A study led by Yale University (USA) and published in the New England Journal of Medicine (NEJM) evaluated the drug tirzepatide to treat obesity. The phase 3 study was carried out in 9 different countries and included 2,539 adults who received a subcutaneous dose of tirzepatide of 5, 10 or 15 mg once a week for a year and a half. Study participants experienced weight reductions of 19.5% and 20.9% with the highest doses of the drug, while reporting mild, transient side effects, including nausea and diarrhoea.
Obesity is one of the most prevalent chronic diseases affecting biological, psychological and social aspects of a person's life. Over 650 million adults worldwide suffer from it. Excess adiposity and its many complications, including cardiovascular diseases, type 2 diabetes and cancer, are the main factors of global morbidity and mortality and have a negative impact on health systems.
"Obesity is a very complex disease. The body's adaptation mechanisms to changes in lifestyle contribute to not obtaining the expected results, because the disease itself prevents it,” explains Lilliam Flores, endocrinologist at the Hospital Clínic.
The USA and European regulatory agencies (FDA and EMA) had already approved tirzepatide to treat diabetes; however, the study published in the NEJM showed its efficacy in treating obesity. The drug consists of two peptides that, when combined, are more effective in reducing weight: one reduces the sensation of hunger while the other regulates the energy balance and the accumulation of fat in the body.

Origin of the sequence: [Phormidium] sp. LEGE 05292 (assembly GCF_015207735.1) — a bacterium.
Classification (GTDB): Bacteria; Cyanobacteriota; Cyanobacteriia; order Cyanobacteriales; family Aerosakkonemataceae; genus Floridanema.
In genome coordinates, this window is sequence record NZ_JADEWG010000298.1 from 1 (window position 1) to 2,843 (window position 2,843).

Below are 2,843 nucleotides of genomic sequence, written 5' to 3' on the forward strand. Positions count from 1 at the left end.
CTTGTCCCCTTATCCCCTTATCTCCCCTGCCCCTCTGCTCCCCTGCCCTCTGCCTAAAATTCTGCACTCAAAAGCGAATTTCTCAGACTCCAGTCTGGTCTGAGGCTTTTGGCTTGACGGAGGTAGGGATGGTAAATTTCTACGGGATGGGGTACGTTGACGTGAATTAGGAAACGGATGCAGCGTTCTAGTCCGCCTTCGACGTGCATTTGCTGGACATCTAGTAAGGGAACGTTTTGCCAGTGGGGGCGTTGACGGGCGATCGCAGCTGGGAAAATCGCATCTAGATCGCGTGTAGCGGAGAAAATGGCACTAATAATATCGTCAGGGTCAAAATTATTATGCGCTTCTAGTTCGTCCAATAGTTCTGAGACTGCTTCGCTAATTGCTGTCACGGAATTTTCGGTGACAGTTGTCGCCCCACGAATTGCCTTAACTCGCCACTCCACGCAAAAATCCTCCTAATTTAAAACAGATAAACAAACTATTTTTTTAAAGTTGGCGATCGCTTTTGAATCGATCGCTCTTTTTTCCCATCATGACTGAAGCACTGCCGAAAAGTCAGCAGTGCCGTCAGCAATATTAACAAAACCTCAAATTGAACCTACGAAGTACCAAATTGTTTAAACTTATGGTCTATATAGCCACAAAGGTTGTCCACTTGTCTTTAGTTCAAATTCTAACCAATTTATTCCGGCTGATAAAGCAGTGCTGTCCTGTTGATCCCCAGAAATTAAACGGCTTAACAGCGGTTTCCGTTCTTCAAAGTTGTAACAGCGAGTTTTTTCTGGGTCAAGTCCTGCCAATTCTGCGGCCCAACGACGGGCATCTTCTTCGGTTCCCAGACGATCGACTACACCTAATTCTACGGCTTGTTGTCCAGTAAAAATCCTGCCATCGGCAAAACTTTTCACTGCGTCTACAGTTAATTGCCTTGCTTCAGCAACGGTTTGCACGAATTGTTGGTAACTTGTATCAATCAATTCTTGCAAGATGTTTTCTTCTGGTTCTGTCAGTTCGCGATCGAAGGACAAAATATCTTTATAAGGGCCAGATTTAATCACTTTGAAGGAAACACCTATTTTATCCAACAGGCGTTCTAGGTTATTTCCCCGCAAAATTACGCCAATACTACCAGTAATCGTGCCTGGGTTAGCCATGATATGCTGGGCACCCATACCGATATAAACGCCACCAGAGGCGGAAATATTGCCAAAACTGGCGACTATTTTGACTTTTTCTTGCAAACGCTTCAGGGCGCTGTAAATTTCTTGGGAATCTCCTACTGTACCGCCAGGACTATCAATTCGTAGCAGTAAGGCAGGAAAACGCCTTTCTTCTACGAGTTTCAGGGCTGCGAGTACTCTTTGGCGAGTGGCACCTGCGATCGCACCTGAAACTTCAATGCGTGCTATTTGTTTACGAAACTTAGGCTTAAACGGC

This drug has been shown to reduce weight by 21% in people with obesity, which is equivalent to a person weighing 100 kg losing about 21 kg. The study results show this drug can be an alternative to bariatric surgery. Also, it does not have to be a chronic treatment, but can be administered until weight is stabilised. This drug will not yet be covered by the public health system in Spain because obesity is not considered a chronic disease. However, the state does cover bariatric surgery, which is used when other treatments don't work.
Most study participants had a Body Mass Index (BMI) of 30 kg/m2 or higher. The BMI is calculated by dividing the person's weight (in kilograms) by the square of the height (in metres). The main weight classifications in adults are: low (BMI < 18.5), normal (BMI 18.5-24.9), overweight (25.0-29.9) and obese (≥ 30). This study included adults with at least one complication related to obesity, such as hypertension, dyslipidaemia (alterations in the amount of lipids in the blood), obstructive sleep apnoea, some cardiovascular diseases and having followed more than one weight-loss diet without satisfactory results.
Obesity is one of the most prevalent chronic diseases affecting biological, psychological and social aspects of a person's life. Over 650 million adults worldwide suffer from it. Excess adiposity and its numerous complications, including cardiovascular diseases and type 2 diabetes, also impose a considerable financial burden on public health systems, and are the main factors of global morbidity and mortality.
The treatment of obesity has always had an approach based on changes in lifestyle, applied to diet and physical exercise. "Obesity is caused by an energy imbalance, with more calories being consumed than are burned. However, this disease is much more complex than this simple calculation, with multiple factors being involved in its appearance and persistence," explains Alba Andreu, a nutritionist at the Hospital Clinic.
Study participants received regular lifestyle counselling sessions from a qualified dietician or health professional to help them adopt healthy, balanced eating habits with a 500-calorie deficit per day, and at least 150 minutes of physical activity per week.
Information documented by: Dr. Lilliam Flores, endocrinologist from Endocrinology and Nutrition Service at Hospital Clínic de Barcelona and member of Translational Research group in Diabetes, Lipids and Obesity at IDIBAPS